Must see attractions in Botswana

  • Sights in Moremi Game Reserve

    Chief's Island

    The largest island in the Okavango Delta, Chief’s Island (70km long and 15km wide) is so named because it was once the sole hunting preserve of the local chief. Raised above the water level by tectonic activity, it’s here that so much of the delta’s wildlife retreats as water levels rise. As such, the island is home to what could be the richest concentration of wildlife in Botswana. It's the Okavango Delta as you always imagined it.

  • Sights in Botswana

    Chobe National Park

    Chobe National Park is one of Africa's great wildlife destinations. Famed for its massive elephants and enormous elephant population, Chobe, which encompasses nearly 11,000 sq km, is itself the size of a small country and an important epicentre of Botswana’s safari industry. The park encompasses three iconic wildlife areas that all carry a whiff of safari legend: Savuti, Chobe Riverfront and the Okavango-like Linyanti Marshes. Chobe has everything from campgrounds for self-drivers to luxury, fly-in lodges and tented camps.

  • Sights in Makgadikgadi & Nxai Pans

    Nxai Pans National Park

    This 2578-sq-km park is one of the most accessible places to experience the salt pans that are a Kalahari speciality, although it's more about smaller pans surrounded by grasslands and scrubby vegetation than the vast, salty wastes that you find further south. Wildlife is a highlight here, with elephants, giraffes and jackals pretty much guaranteed, and good chances to see lions and cheetahs as well.

  • Sights in Khama Rhino Sanctuary

    Khama Rhino Sanctuary

    With the rhinos all but disappeared from Botswana, Serowe's residents banded together in the early 1990s to establish the 43-sq-km Khama Rhino Sanctuary. Today the sanctuary protects 30 white and four black rhinos – the sanctuary was not originally set up for black rhinos but when one wandered across the border from Zimbabwe it was the start of a beautiful relationship. Some rhinos have been released into the wild, especially in the Okavango Delta, joining imports from Botswana’s regional neighbours.

  • Sights in Makgadikgadi & Nxai Pans

    Makgadikgadi Pans National Park

    This 3900-sq-km park, the southern section of the Makgadikgadi and Nxai Pans National Park, extends from the Boteti River in the west to the Ntwetwe Pan in the east. The return of water to the Boteti River in recent years has drawn plenty of wildlife, particularly in the dry season from May to October, when the river, even at low levels, is the only source of permanent water in the reserve. There are three main campsites, and three entry gates.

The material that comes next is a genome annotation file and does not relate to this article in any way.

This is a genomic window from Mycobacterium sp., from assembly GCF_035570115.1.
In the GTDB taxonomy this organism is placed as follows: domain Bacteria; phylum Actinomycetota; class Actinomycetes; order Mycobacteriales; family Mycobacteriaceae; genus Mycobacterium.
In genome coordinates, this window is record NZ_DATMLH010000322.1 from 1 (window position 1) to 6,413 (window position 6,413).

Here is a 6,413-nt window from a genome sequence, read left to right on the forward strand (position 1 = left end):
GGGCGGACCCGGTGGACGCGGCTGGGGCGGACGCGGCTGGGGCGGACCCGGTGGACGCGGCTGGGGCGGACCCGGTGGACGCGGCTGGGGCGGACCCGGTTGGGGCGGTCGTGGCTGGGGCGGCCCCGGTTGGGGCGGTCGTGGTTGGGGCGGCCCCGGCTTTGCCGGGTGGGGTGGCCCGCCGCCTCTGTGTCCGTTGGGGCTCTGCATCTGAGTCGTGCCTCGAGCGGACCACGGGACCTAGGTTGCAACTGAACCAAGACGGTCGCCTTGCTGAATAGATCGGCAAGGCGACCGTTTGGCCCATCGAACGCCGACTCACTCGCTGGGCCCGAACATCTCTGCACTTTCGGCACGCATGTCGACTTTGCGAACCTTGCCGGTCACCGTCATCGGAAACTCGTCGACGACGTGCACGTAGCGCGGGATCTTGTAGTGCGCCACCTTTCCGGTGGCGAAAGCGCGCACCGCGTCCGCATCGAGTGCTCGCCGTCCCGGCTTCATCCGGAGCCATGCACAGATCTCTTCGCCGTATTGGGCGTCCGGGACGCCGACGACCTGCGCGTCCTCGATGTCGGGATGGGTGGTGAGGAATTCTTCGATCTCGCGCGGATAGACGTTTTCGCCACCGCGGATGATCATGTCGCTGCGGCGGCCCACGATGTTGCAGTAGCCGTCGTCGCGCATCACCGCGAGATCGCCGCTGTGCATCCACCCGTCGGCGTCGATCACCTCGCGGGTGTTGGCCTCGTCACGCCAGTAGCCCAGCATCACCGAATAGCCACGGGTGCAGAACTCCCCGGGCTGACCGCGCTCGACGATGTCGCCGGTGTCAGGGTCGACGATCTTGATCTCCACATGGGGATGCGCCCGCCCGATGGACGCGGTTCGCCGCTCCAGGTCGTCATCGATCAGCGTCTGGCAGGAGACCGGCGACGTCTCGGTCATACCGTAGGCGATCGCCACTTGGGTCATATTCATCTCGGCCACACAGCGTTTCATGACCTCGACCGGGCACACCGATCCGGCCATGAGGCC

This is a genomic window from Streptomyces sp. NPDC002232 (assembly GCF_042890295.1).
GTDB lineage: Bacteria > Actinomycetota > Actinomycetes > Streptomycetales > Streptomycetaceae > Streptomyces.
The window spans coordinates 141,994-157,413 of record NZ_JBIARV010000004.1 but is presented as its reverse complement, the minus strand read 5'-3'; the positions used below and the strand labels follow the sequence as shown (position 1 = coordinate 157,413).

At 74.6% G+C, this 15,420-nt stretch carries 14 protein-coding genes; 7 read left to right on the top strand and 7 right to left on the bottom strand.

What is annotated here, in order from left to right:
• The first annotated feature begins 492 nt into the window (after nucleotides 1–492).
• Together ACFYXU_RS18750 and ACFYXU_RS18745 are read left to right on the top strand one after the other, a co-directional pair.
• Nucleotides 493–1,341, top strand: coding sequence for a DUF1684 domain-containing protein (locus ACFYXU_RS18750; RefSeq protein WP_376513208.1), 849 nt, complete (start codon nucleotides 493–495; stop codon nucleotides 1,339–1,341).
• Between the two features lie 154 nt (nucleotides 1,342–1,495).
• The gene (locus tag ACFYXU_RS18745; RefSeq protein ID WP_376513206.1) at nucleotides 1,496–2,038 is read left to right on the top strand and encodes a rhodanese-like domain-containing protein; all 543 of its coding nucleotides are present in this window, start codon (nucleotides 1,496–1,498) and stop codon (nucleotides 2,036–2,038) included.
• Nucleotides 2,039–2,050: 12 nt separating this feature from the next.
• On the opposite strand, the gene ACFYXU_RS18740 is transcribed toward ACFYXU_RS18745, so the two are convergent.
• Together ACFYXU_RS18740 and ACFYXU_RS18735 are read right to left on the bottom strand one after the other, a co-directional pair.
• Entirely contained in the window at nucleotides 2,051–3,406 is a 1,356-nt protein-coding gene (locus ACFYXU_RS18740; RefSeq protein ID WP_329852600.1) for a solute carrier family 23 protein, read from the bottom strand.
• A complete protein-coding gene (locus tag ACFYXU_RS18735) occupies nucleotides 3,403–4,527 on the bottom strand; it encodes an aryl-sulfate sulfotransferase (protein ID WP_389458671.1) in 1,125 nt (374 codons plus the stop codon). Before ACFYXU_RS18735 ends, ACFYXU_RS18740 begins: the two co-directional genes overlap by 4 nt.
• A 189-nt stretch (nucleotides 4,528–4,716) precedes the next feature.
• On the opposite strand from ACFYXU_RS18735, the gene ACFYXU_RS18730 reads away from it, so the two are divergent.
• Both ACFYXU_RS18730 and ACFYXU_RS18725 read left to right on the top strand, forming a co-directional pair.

• Sights in Tsodilo Hills

    Zebra Painting

    One of the most fascinating paintings is the zebra painting on a small outcrop north of Female Hill. This stylised equine figure is now used as the logo of Botswana National Museum and Monuments. It lies beyond the main trails.

  • Top ChoiceSights in Ntwetwe Pan

    Chapman’s Baobab

    About 11km south of Green's Baobab is the turn-off to the far more impressive Chapman’s Baobab, which, until it crashed to the ground suddenly on 7 January 2016, had a circumference of 25m and roots that extended 1km out into the surrounding area. It was historically used as a navigation beacon and may also have been used as an early post office by passing explorers, traders and travellers, many of whom left inscriptions on its trunk.

  • Top ChoiceSights in D’kar

    Kuru Art Project

    This fabulous art project provides opportunities for local artists (14 at last count) to create and sell paintings and other artwork; it’s worth spending an hour or two leafing through the various folios of artworks. Some of the artists here are well known around the world and their works hang in some of the world's most prestigious art spaces, including the Smithsonian Institute. It’s well signposted along D’kar’s only road, close to the turn-off to the Ghanzi–Maun highway.

  • Sights in Savuti

    Leopard Rock

    The rocky monoliths that rise up from the Savuti sand provide more than welcome aesthetic relief amid the flat-as-flat plains. The outcrops’ caves, rocky clefts and sometime-dense undergrowth also represent ideal habitat for leopards. The southernmost of these monoliths (the first you come to if you’re driving from Maun or Moremi Game Reserve) is known as Leopard Rock and sightings of the most elusive of Africa’s big cats are reasonably common here. A 1.6km-long sandy track encircles the rock.

  • Sights in Nxai Pans National Park

    Baines’ Baobabs